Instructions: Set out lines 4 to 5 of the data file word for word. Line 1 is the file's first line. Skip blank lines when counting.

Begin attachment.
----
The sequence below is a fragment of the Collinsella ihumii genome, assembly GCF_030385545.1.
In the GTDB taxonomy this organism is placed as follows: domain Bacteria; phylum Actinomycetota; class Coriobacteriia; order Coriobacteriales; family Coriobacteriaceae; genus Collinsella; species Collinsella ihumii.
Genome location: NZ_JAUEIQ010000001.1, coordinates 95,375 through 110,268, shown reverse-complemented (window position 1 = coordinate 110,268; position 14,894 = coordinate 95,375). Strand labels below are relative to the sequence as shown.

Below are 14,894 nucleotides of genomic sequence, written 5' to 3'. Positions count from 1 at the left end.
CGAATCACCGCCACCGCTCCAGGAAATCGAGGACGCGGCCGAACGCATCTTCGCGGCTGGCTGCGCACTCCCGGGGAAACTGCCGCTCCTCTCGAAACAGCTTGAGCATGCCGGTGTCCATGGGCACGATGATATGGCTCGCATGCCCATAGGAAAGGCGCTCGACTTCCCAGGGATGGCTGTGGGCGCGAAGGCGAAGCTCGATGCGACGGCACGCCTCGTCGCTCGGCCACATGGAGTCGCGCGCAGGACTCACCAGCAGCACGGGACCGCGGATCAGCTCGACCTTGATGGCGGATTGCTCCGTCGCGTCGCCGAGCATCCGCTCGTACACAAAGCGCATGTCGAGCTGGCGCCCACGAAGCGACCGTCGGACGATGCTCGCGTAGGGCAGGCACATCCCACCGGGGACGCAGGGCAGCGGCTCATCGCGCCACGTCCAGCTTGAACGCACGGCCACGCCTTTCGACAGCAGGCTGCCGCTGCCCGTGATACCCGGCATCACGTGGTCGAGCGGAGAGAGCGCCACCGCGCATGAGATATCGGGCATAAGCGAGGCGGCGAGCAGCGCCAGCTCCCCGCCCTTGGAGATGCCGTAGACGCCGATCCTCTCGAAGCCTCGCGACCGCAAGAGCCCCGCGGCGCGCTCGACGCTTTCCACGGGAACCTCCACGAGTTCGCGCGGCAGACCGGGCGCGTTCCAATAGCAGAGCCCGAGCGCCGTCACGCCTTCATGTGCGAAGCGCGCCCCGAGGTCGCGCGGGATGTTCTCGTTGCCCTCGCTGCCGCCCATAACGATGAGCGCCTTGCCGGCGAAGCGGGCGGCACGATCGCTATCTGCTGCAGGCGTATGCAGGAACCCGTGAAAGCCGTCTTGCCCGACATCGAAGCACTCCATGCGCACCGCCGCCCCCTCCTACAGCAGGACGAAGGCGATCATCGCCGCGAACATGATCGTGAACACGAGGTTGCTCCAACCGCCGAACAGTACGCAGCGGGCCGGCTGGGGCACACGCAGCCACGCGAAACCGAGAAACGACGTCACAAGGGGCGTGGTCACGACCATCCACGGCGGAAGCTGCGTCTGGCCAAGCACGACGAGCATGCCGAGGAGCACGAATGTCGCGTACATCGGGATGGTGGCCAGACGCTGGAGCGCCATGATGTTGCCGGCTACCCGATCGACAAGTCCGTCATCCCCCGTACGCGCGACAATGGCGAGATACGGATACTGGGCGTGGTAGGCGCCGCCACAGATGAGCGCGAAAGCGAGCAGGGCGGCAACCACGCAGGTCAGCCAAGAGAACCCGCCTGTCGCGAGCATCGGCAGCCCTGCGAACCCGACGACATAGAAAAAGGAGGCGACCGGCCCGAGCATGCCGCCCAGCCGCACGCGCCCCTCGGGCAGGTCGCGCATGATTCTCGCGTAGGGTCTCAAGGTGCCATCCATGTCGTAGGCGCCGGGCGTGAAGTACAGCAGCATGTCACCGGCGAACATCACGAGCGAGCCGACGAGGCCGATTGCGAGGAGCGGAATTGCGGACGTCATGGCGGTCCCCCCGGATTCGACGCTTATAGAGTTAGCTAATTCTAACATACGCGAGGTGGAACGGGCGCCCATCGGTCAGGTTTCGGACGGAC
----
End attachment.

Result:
Below are 14,894 nucleotides of genomic sequence, written 5' to 3'. Positions count from 1 at the left end.
CGAATCACCGCCACCGCTCCAGGAAATCGAGGACGCGGCCGAACGCATCTTCGCGGCTGGCTGCGCACTCCCGGGGAAACTGCCGCTCCTCTCGAAACAGCTTGAGCATGCCGGTGTCCATGGGCACGATGATATGGCTCGCATGCCCATAGGAAAGGCGCTCGACTTCCCAGGGATGGCTGTGGGCGCGAAGGCGAAGCTCGATGCGACGGCACGCCTCGTCGCTCGGCCACATGGAGTCGCGCGCAGGACTCACCAGCAGCACGGGACCGCGGATCAGCTCGACCTTGATGGCGGATTGCTCCGTCGCGTCGCCGAGCATCCGCTCGTACACAAAGCGCATGTCGAGCTGGCGCCCACGAAGCGACCGTCGGACGATGCTCGCGTAGGGCAGGCACATCCCACCGGGGACGCAGGGCAGCGGCTCATCGCGCCACGTCCAGCTTGAACGCACGGCCACGCCTTTCGACAGCAGGCTGCCGCTGCCCGTGATACCCGGCATCACGTGGTCGAGCGGAGAGAGCGCCACCGCGCATGAGATATCGGGCATAAGCGAGGCGGCGAGCAGCGCCAGCTCCCCGCCCTTGGAGATGCCGTAGACGCCGATCCTCTCGAAGCCTCGCGACCGCAAGAGCCCCGCGGCGCGCTCGACGCTTTCCACGGGAACCTCCACGAGTTCGCGCGGCAGACCGGGCGCGTTCCAATAGCAGAGCCCGAGCGCCGTCACGCCTTCATGTGCGAAGCGCGCCCCGAGGTCGCGCGGGATGTTCTCGTTGCCCTCGCTGCCGCCCATAACGATGAGCGCCTTGCCGGCGAAGCGGGCGGCACGATCGCTATCTGCTGCAGGCGTATGCAGGAACCCGTGAAAGCCGTCTTGCCCGACATCGAAGCACTCCATGCGCACCGCCGCCCCCTCCTACAGCAGGACGAAGGCGATCATCGCCGCGAACATGATCGTGAACACGAGGTTGCTCCAACCGCCGAACAGTACGCAGCGGGCCGGCTGGGGCACACGCAGCCACGCGAAACCGAGAAACGACGTCACAAGGGGCGTGGTCACGACCATCCACGGCGGAAGCTGCGTCTGGCCAAGCACGACGAGCATGCCGAGGAGCACGAATGTCGCGTACATCGGGATGGTGGCCAGACGCTGGAGCGCCATGATGTTGCCGGCTACCCGATCGACAAGTCCGTCATCCCCCGTACGCGCGACAATGGCGAGATACGGATACTGGGCGTGGTAGGCGCCGCCACAGATGAGCGCGAAAGCGAGCAGGGCGGCAACCACGCAGGTCAGCCAAGAGAACCCGCCTGTCGCGAGCATCGGCAGCCCTGCGAACCCGACGACATAGAAAAAGGAGGCGACCGGCCCGAGCATGCCGCCCAGCCGCACGCGCCCCTCGGGCAGGTCGCGCATGATTCTCGCGTAGGGTCTCAAGGTGCCATCCATGTCGTAGGCGCCGGGCGTGAAGTACAGCAGCATGTCACCGGCGAACATCACGAGCGAGCCGACGAGGCCGATTGCGAGGAGCGGAATTGCGGACGTCATGGCGGTCCCCCCGGATTCGACGCTTATAGAGTTAGCTAATTCTAACATACGCGAGGTGGAACGGGCGCCCATCGGTCAGGTTTCGGACGGAC